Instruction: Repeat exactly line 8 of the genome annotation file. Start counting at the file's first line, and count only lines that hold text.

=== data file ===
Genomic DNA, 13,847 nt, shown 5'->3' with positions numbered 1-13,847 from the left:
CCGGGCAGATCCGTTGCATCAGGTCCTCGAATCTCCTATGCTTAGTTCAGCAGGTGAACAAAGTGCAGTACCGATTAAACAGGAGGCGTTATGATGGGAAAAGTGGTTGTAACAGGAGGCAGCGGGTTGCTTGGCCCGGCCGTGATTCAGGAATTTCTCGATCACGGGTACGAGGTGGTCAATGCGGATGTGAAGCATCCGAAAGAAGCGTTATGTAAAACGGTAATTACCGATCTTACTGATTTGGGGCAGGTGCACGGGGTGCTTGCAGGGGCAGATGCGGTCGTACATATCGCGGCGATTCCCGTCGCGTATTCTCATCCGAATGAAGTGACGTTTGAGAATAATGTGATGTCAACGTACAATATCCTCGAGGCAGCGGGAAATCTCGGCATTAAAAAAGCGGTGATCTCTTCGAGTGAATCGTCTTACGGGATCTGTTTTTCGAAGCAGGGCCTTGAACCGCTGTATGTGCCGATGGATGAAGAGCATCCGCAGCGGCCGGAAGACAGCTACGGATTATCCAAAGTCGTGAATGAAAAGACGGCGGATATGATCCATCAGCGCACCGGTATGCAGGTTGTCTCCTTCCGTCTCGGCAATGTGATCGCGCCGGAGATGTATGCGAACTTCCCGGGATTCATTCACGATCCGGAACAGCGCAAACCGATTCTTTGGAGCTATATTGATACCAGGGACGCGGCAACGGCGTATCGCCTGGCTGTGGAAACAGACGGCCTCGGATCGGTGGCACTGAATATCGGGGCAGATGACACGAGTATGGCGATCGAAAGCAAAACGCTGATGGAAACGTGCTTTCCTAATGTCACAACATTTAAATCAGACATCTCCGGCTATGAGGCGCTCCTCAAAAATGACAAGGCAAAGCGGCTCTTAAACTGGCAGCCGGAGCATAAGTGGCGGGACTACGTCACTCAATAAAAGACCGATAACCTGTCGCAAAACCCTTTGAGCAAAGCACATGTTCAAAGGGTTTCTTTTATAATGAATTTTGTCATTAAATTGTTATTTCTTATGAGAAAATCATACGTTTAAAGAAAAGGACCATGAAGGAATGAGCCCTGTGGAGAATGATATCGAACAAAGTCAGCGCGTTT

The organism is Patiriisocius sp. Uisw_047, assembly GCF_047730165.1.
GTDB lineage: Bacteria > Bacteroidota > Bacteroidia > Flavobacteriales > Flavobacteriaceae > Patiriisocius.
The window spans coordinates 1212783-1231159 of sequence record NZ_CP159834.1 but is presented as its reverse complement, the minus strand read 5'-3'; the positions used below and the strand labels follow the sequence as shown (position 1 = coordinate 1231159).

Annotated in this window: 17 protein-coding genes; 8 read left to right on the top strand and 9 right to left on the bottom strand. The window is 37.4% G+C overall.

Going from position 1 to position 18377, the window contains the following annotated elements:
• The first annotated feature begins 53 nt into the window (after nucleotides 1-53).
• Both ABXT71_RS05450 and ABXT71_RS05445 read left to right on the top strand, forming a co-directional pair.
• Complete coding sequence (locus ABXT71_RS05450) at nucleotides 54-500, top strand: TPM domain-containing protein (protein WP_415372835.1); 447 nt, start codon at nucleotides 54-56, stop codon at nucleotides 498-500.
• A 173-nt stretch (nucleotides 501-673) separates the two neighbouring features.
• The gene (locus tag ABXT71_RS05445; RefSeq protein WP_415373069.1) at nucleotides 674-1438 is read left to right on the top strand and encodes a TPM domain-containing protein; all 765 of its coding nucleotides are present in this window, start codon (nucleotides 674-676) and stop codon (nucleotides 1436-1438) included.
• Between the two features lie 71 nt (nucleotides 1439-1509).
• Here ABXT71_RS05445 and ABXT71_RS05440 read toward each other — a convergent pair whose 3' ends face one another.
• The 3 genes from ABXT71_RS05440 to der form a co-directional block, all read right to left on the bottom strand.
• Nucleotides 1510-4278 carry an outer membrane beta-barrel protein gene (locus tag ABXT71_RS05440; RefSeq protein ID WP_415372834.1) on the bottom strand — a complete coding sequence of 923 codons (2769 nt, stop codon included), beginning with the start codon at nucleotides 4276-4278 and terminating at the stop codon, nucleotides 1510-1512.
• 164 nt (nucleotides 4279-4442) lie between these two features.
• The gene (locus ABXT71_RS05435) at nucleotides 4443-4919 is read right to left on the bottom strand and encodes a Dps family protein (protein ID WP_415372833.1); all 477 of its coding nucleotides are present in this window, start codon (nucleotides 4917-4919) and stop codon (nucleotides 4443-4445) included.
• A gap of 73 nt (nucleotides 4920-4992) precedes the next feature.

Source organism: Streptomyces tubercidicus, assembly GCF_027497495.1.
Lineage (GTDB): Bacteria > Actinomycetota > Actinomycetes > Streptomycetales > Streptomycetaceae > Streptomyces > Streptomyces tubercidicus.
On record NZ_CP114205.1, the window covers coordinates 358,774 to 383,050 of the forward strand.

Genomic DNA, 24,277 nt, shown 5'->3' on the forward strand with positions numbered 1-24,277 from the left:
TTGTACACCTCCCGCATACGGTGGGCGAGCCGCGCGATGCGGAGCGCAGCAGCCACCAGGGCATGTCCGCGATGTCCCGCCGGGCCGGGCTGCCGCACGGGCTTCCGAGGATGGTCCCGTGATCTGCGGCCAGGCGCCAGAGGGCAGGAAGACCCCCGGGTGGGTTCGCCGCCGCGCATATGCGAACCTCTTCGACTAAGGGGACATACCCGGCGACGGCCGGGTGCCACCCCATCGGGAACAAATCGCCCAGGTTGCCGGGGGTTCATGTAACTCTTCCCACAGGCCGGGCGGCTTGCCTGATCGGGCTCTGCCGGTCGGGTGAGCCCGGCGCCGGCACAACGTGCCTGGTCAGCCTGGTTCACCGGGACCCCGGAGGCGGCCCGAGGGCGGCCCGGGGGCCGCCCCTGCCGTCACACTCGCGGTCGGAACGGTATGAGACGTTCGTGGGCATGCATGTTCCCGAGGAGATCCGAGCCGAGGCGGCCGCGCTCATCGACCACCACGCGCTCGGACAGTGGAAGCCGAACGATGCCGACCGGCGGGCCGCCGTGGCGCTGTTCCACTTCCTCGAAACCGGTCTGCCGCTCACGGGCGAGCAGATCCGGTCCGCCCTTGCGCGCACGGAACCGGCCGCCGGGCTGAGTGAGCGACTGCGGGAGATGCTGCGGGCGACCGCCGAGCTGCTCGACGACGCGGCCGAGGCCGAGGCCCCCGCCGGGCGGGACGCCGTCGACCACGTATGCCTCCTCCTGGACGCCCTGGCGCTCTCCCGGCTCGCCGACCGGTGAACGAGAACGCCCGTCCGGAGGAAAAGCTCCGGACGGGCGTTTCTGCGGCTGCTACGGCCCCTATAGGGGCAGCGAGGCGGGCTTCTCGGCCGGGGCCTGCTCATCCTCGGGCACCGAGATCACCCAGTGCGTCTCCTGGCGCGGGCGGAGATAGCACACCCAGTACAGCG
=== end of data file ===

• The first annotated feature begins 53 nt into the window (after nucleotides 1-53).